San Francisco law restricts restaurants from offering customers disposable foodware

If you want a straw with your drink, you may soon have to ask at California restaurants.
(Jeff Chiu / Associated Press)

San Francisco restaurants are no longer allowed to offer customers plastic utensils or disposable food accessories with their orders.

If customers would like chopsticks, napkins, beverage lids and sleeves, stirrers and straws, they will have to request them with their purchase. That goes for takeout, in-house dining and delivery options, but self-service areas are still allowed to continue carrying those items.

The law took effect July 1. The Single-Use Foodware Plastics, Toxics and Litter Reduction Ordinance is stricter than a similar law approved by the Los Angeles City Council in April.


The L.A. ordinance prohibits restaurants from providing unrequested disposable plastic straws. According to a September 2018 report, plastic straws were the sixth-most collected item on California Coastal Cleanup days from 1988 to 2016, behind cigarettes, food packaging, caps and lids, plastic bags, and plastic utensils and dishes.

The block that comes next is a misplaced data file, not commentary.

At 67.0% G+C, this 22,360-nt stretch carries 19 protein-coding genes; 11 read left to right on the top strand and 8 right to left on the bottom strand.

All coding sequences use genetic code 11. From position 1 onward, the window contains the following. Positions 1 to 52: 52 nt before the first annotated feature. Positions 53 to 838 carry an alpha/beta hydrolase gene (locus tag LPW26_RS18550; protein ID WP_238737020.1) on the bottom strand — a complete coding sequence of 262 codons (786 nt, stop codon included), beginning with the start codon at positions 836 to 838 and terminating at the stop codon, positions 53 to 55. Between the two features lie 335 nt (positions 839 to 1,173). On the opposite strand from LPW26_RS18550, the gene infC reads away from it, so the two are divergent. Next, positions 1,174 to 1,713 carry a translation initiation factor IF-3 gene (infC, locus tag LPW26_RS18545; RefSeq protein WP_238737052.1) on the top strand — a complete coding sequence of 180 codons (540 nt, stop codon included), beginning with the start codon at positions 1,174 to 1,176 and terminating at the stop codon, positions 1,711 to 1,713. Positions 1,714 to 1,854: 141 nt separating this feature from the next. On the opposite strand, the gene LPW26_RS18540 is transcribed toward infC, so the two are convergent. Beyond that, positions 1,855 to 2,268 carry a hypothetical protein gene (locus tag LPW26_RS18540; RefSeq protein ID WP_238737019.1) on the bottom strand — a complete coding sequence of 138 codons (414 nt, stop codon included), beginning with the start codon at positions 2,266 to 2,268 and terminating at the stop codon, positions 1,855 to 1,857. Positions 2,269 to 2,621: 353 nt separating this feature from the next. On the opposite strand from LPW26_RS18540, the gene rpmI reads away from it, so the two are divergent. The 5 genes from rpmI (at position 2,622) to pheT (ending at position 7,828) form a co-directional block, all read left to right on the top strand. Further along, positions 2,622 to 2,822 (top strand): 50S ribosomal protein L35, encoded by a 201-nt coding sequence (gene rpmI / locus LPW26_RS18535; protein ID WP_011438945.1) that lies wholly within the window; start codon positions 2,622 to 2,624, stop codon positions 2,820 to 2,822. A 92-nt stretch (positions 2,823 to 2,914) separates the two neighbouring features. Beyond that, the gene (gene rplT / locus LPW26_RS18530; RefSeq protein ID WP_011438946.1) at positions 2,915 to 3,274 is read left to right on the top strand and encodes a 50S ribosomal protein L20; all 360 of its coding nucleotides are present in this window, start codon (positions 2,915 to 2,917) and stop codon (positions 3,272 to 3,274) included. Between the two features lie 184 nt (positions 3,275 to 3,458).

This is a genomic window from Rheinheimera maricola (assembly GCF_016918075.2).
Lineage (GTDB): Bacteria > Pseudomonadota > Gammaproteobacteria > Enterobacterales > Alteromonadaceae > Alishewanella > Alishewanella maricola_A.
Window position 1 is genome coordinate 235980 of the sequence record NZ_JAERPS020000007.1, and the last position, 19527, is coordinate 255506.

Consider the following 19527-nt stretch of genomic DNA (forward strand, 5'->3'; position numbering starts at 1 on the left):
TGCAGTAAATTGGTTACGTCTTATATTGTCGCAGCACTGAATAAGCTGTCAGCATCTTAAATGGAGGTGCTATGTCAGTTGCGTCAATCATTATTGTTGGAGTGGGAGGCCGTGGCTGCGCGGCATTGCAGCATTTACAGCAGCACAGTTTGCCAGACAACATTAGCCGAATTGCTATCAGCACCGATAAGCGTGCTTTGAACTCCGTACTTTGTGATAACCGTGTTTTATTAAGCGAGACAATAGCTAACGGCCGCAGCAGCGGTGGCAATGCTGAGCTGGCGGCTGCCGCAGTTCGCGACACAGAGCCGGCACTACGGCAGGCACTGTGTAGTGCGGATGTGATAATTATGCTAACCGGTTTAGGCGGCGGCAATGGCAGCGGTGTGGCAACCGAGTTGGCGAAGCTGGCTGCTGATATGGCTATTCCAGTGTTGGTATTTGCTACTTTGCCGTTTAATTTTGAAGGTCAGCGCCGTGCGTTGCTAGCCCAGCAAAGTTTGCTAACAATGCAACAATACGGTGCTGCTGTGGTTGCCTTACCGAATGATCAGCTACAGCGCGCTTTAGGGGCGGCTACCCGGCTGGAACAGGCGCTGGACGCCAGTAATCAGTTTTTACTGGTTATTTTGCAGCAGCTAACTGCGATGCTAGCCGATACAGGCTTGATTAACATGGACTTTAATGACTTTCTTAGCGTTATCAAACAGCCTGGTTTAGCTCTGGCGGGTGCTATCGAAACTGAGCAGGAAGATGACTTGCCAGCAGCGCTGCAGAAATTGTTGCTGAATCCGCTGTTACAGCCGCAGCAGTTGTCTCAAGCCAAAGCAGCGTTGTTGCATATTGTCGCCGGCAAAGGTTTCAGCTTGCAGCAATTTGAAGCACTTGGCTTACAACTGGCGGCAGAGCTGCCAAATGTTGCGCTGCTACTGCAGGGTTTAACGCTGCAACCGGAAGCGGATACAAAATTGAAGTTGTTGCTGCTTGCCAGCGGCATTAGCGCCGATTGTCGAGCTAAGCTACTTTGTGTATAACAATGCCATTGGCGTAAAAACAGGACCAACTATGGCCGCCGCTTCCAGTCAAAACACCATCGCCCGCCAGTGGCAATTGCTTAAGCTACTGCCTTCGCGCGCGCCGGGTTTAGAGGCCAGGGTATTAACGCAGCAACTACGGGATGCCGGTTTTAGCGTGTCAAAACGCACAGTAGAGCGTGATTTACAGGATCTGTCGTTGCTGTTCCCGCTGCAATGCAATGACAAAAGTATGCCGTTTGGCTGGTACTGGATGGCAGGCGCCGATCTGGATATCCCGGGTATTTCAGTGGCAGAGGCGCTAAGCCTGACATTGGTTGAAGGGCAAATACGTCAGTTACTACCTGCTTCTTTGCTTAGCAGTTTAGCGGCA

In the Bay Area, the San Francisco Chronicle reported that disposable foodware makes up two-thirds of the street litter in the bay and the ocean.

“Just adding the intervention of having people ask if you want utensils gets rid of the lowest-hanging form of waste — stuff people don’t even want,” Nick Lapis, director of advocacy at Californians Against Waste, a Sacramento advocacy group, told the Chronicle.

The San Francisco Department of the Environment posted printable cards for restaurants to inform customers that straws are available upon request. Disability advocates have raised concerns over limiting plastic straw usage for those with a disability and have pushed for restaurants to carry plastic straws, as metal and silicon alternatives do not always meet the required needs.